Behind the steering wheel, green means go. And if that green is a green flag dropped over a racecourse, it means go like hell. But when more than 100 cars are stretched three wide across the racetrack in front of you, the going can be a little rough.
That's the challenge facing drivers in the 22nd annual M&M Beverage Enduro 200 at Thunder Road International Speedbowl in Barre. Dubbed "the people's race," the Enduro draws wannabe racers from throughout the region to compete in an event that combines the free-wheeling mayhem of a demolition derby with the excitement of whipping around the high-banked turns of Thunder Road's quarter-mile asphalt oval. The race may require more stamina than skill. It definitely requires the stomach for taking a few knocks -- about 200 laps worth.
A typical evening's program at the Road includes qualifying heats and feature races in four divisions: the Powershift Warriors, an entry-level class of cars just a few wrong turns away from the junkyard; Street Stocks, stripped-down four-cylinder rides; Flying Tigers, eight-cylinder cars; and the elite Late Models, with their modified eight-cylinder engines and aerodynamically track-clinging bodies.
But on Enduro night, the pit gates are flung open to anyone who'll pay the $40 registration fee to race a beater enhanced with a few required safety features, such as a roll cage, a chain-reinforced rear bumper and an extra strap holding the gas tank in place. The top cash prize is $2000.
"We've never heard of them," Thunder Road co-owner Ken Squier, a veteran television motorsports announcer of national prominence, says by way of introducing the Enduro drivers. "You've never heard of them. And you probably won't remember their names."
One of those names is John "John Boy" Still from Enosburg. Before the race, he and an entourage of crewmembers, friends and fellow drivers gather like nomadic tribespeople around a flatbed-turned-picnic-table holding the fixings for a respectable summer barbecue, along with a box of Huggies. Still's mood is hopeful, despite his drawing the 108th starting position. He's run Enduros before, such as one at the Bear Ridge dirt track in Bradford. What's it going to take to get his Nissan Sentra car 31 -- painted chalk-white with orange trim -- to Victory Lane? "Patience," he says, though he knows it won't be easy to maintain. "You try to go slow, and then you get pounded on, and you get wound up."
Still is most concerned about "going broadside," or spinning sideways in the fluids and chaos that will envelop the track before too long. "Half the cars won't finish the race," he says, as though reminding himself to keep calm. "If you want to be a psycho, you won't go far."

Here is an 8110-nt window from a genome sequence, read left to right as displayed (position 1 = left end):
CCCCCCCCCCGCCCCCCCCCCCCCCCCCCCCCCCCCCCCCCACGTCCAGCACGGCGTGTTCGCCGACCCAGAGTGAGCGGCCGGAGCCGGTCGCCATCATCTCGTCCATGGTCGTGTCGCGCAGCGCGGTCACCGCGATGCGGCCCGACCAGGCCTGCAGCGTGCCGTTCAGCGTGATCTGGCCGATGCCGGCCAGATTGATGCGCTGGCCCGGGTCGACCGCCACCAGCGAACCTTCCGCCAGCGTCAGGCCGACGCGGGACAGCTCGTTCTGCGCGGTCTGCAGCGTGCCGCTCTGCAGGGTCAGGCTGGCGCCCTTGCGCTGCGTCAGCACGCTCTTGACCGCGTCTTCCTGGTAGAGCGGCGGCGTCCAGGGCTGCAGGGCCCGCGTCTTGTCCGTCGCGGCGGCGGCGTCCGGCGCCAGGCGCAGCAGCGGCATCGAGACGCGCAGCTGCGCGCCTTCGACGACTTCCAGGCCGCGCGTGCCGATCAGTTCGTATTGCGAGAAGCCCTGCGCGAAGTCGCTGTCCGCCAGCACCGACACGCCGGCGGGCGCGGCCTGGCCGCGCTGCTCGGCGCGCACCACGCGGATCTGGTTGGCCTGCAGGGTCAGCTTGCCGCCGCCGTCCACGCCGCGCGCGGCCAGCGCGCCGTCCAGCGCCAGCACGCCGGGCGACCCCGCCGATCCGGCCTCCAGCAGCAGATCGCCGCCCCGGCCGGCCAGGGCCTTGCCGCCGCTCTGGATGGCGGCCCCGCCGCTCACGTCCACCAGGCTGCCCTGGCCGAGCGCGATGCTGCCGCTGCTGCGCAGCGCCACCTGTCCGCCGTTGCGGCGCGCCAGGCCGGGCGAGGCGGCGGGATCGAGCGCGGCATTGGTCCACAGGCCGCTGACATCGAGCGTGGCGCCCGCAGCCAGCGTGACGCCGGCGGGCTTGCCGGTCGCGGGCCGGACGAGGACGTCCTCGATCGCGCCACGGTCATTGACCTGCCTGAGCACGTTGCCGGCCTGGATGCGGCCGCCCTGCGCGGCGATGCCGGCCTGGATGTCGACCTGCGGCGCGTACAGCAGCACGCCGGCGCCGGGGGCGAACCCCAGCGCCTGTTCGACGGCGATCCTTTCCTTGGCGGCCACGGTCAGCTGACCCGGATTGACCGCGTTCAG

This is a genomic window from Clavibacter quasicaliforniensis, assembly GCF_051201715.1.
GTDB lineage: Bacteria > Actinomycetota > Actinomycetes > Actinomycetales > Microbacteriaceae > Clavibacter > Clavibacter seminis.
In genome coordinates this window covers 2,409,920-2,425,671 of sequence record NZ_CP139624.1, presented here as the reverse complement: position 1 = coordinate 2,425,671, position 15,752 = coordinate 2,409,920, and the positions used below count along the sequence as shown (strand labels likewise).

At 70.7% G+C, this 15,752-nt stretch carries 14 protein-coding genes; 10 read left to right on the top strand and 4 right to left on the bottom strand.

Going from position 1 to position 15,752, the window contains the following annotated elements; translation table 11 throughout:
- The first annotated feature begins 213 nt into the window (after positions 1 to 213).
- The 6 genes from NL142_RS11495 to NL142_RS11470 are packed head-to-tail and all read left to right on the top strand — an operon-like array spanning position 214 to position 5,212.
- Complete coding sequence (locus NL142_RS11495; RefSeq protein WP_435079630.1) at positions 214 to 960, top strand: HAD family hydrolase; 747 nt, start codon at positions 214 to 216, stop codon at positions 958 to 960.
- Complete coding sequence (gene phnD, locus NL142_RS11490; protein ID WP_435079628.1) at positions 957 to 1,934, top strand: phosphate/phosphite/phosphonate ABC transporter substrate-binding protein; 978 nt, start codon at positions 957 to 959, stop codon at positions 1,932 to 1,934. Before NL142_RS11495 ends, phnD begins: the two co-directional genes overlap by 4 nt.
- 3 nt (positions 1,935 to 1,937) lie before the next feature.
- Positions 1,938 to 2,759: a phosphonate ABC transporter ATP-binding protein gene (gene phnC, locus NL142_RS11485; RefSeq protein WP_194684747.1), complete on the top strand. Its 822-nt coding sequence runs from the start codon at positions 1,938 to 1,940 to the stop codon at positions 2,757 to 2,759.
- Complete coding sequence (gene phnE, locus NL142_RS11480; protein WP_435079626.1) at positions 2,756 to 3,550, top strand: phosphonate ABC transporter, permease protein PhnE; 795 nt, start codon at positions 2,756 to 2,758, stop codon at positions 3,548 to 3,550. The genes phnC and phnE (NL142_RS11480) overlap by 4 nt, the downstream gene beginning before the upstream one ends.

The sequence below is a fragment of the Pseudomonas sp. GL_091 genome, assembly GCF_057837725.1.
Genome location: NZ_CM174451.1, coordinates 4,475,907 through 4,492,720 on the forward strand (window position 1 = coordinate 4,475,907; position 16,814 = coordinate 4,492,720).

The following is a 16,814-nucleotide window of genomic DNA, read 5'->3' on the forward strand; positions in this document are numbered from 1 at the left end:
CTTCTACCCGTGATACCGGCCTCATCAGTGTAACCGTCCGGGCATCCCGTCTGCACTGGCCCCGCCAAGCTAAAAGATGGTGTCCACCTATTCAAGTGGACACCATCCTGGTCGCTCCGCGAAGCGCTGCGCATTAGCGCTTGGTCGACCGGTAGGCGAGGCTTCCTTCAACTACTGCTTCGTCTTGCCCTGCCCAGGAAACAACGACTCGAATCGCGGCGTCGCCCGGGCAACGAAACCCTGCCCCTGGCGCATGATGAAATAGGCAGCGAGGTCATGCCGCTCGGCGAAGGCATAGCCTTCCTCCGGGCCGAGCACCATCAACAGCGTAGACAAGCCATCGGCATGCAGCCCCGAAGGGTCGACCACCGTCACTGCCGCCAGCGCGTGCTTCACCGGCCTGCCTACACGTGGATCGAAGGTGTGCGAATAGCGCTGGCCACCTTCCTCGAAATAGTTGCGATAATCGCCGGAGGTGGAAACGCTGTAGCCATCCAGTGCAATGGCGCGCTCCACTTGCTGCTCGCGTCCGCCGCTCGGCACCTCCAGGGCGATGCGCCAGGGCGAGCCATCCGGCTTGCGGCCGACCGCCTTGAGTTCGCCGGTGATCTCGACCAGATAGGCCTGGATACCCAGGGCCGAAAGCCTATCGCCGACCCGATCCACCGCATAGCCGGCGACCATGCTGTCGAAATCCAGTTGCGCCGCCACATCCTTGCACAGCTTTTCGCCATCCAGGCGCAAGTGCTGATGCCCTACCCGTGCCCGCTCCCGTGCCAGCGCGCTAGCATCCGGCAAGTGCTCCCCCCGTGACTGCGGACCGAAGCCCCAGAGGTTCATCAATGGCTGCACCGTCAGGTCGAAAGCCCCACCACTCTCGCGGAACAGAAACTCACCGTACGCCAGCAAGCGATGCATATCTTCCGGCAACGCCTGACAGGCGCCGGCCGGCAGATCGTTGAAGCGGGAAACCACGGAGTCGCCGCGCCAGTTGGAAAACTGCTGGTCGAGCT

Allison Purkett has never raced before, and she's starting near the back, so she knows her odds. "My goal isn't to win the race, just to finish the race," she says. The mechanic at Larry's Wrecker Service in Hyde Park has tinkered her white Dodge Shadow car 39 into racing shape and adorned the roof with a gold horse plucked from an equestrian trophy. Larry Demar, her boss and boyfriend, is on hand to cheer her on, though Purkett suspects a hidden agenda in his support. "He wants me to race it so I could get it out of the driveway," she says.
Demar's isn't the only empty Vermont driveway tonight, judging by the turnout. Although the season's hotshot, headline-grabbing drivers won't be racing, spectators fill the grandstands and spread out on the grassy adjacent parcel known as "Bud Hill." Al's French Frys and Mama B's Fried Dough are moving product as fast as people can eat it. The ladies' room line is 20 women long. The weather is perfect, a chill tinging the evening air. The slight breeze will be welcome when the atmosphere is thick with exhaust and rubber smoke.
Somehow, track officials get the entire field of Enduro racers into position and ready to race five minutes ahead of the 8 p.m. post time, a feat requiring behind-the-battle-lines personnel management that would have made George Washington proud.
Even he might have found this crew a bit motley, though. In lieu of sponsorship logos, car bodies bear such phrases as "My other ride's the short bus," "Happy Anniversary Abbey" and "Hi Mom." Apparently, Enduro rules allow for roof ornamentation -- maybe to help fans pick out individual cars amidst what promises to look, at the start of the race, like a moving parking lot. Traffic cones and the American flag are popular roof accessories. A stuffed Tasmanian Devil snarls from one rooftop. A plastic lawnmower graces another.